Many of you may have already read the news, but for those of you that have not here is a recap. But first, let me state that we have tested all of our customer’s servers, and none have been compromised.
An email was sent to the fedora-announce mailing list, it started with, “Last week we discovered that some Fedora servers were illegally accessed. The intrusion into the servers was quickly discovered, and the servers were taken offline.”
It goes on to say, “One of the compromised Fedora servers was a system used for signing Fedora packages. However, based on our efforts, we have high confidence that the intruder was not able to capture the passphrase used to secure the Fedora package signing key. Based on our review to date, the passphrase was not used during the time of the intrusion on the system and the passphrase is not stored on any of the Fedora servers.”
In connection with these events, Red Hat, Inc. detected an intrusion of certain of its computer systems and has issued a communication to Red Hat Enterprise Linux users which can be found at: http://rhn.redhat.com/errata/RHSA-2008-0855.html.
This communication states in part, “Last week Red Hat detected an intrusion on certain of its computer systems and took immediate action. While the investigation into the intrusion is on-going, our initial focus was to review and test the distribution channel we use with our customers, Red Hat Network (RHN) and its associated security measures. Based on these efforts, we remain highly confident that our systems and processes prevented the intrusion from compromising RHN or the content distributed via RHN and accordingly believe that customers who keep their systems updated using Red Hat Network are not at risk. We are issuing this alert primarily for those who may obtain Red Hat binary packages via channels other than those of official Red Hat subscribers.”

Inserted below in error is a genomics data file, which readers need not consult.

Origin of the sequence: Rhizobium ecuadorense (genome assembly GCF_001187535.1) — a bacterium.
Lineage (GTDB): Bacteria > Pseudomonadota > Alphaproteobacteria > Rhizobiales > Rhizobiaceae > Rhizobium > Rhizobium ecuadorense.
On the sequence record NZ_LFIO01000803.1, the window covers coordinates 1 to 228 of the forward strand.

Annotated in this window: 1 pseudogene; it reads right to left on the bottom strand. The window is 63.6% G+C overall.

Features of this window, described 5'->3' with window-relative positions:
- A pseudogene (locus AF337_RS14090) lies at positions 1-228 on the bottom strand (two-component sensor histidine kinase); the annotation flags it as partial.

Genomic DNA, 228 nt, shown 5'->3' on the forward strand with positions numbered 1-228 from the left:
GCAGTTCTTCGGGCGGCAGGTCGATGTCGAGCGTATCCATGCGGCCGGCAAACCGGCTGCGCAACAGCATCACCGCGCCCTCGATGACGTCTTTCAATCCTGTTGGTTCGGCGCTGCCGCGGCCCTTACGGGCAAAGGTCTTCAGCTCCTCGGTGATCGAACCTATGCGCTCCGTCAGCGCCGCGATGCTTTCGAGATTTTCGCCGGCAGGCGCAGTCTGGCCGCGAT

In connection with the incident, the intruder was able to sign a small number of OpenSSH packages relating only to Red Hat Enterprise Linux 4 (i386 and x86_64 architectures only) and Red Hat Enterprise Linux 5 (x86_64 architecture only). As a precautionary measure, we are releasing an updated version of these packages and have published a list of the tampered packages and how to detect them.
A tool has been released by Red Hat to determine if any of the compromised packages are installed on your machine, this tool is available here: http://www.redhat.com/security/data/openssh-blacklist.html
Again, we have tested all of our customers systems, and none have been compromised.